Lewis Hamilton, Mercedes, Baku City Circuit, 2019

Hamilton: Losing 2.5s to Bottas under VSC was “my fault”

2019 Azerbaijan Grand Prix

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Lewis Hamilton says he understands why he lost time to Valtteri Bottas during the Virtual Safety Car period in the Azerbaijan Grand Prix.

Hamilton, who finished second to his team mate in yesterday’s race, plans to make changes to his car’s dash display to prevent it happening again.

“I lost two-and-a-half seconds, or whatever it is, under the VSC, so had to regain that and, with only nine laps to go, that was not so easy,” he said. “So, that was my fault and something I’ll work on. There’s somethings I can fix on the dash to make sure that doesn’t happen again.”

Hamilton had been within two-and-a-half seconds of Bottas before the VSC period began on lap 40, but ended lap 41 three-and-a-half seconds behind his team mate.

During a VSC period drivers have to stick to a target minimum ‘delta’ time through each part of a lap. Time can be won and lost based on how quickly drivers react to the VSC period ending.

Drivers can customise their dash settings to ensure they receive the information they prefer during a VSC period. Bottas confirmed he and Hamilton use different configurations.

“It’s pretty similar but between us there are some differences,” he said. “We work with a personal electronics engineer, we work [on] starts and the dash, these kind of things.

“I’ve been pleased with the information and I think I managed to be close enough to the delta time under the VSC. It was a really important restart.”

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20 comments on “Hamilton: Losing 2.5s to Bottas under VSC was “my fault””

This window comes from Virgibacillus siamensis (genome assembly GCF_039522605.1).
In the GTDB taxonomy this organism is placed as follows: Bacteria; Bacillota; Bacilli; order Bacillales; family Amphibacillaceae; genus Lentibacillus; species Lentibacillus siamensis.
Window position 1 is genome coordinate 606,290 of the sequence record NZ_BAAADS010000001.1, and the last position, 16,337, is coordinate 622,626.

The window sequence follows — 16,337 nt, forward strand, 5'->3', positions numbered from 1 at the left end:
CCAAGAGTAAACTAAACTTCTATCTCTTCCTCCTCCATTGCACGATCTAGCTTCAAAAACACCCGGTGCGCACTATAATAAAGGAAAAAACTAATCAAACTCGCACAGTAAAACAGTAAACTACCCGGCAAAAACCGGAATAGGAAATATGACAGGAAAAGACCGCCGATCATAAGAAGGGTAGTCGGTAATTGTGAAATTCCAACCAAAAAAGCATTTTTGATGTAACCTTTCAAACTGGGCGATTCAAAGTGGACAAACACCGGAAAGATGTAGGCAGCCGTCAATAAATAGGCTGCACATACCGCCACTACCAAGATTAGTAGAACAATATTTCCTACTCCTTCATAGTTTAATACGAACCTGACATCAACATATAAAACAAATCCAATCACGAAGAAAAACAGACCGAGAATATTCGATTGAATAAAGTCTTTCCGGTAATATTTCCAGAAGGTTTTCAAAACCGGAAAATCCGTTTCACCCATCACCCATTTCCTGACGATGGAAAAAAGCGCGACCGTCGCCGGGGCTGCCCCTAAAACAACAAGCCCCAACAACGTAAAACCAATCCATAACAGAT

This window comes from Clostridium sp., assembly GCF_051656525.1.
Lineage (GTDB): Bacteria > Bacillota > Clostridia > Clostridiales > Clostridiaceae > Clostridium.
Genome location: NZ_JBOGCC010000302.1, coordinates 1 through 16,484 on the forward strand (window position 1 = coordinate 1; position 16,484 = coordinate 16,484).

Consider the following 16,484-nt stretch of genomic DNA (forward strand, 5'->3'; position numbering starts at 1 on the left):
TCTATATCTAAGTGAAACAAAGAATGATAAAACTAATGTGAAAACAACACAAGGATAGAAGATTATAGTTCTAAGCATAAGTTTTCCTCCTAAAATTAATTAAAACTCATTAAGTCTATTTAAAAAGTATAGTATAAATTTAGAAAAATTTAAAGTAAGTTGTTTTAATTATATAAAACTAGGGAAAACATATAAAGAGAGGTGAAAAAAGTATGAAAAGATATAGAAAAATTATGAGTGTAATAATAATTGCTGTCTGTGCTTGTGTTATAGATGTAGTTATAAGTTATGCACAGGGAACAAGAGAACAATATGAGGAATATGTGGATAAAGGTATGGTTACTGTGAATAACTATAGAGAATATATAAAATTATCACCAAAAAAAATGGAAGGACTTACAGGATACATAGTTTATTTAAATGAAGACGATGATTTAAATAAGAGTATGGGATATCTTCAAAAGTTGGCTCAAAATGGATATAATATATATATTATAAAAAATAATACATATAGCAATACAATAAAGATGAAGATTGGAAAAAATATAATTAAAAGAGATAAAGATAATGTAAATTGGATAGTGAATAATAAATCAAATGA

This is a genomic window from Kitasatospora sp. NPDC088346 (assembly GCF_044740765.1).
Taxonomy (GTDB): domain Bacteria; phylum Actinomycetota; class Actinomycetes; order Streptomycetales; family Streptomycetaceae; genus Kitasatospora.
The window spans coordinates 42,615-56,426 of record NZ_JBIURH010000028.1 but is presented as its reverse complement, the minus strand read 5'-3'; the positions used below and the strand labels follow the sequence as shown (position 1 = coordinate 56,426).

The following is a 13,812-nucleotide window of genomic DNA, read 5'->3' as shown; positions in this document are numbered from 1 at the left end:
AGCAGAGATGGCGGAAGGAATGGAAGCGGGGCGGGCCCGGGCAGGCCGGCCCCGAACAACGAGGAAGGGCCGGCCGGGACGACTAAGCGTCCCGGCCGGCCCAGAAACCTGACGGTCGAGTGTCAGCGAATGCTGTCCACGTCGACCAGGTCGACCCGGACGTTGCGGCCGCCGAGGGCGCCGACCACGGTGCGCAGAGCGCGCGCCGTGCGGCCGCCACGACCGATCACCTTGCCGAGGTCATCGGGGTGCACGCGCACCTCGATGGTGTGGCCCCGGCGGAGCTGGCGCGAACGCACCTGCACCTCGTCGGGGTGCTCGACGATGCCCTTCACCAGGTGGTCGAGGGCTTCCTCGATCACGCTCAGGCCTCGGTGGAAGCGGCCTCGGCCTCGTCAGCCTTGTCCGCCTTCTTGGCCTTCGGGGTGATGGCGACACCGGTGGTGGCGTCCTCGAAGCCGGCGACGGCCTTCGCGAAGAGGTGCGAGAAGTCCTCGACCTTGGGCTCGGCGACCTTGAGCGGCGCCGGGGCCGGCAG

1. On a related matter/side note, their steering wheel display outlooks are pretty similar to each other in terms of the size of the gear number and how the numbers around it are constructed. Nico Rosberg’s equivalent is more different, unique, and to my liking, neater than those of the current Mercedes-drivers. Out of all the current F1-drivers, my most favorite dash-outlook is that of Charles Leclerc’s.

    1. I’m surprised and impressed by this level of F1 geekerie @jerejj

      1. @tango Well, yes, and that’s because I tend to look down at the steering wheel during any car onboard footage and have been doing so for a while already, so, therefore, it’s easy to start noticing certain details on each drivers’ steering wheel most notably the DRS-indication lights and DRS-button locations. I just can’t keep my eyes off the display whenever it’s readable enough from the T-cam angle especially under the artificial lighting on the Middle Eastern venues and Singapore.

        1. This is what smartphones get you, you cant stop looking at screens.

        2. I’ll try it @jerejj . I for one always look at the following apex, as if I were driving. Which is pointless come to think of it

          1. @tango Same here although I can do both. I can focus on that as well even if I’m looking down at the steering wheel display, but TBH, I don’t really have to look ahead into the driving direction to know which way the track in question turns next due to how well I know each of the circuits, but multi-tasking to a certain extent nevertheless.

      2. @tango – seconded. I can’t even say how many screens are on the steering and how many on the car!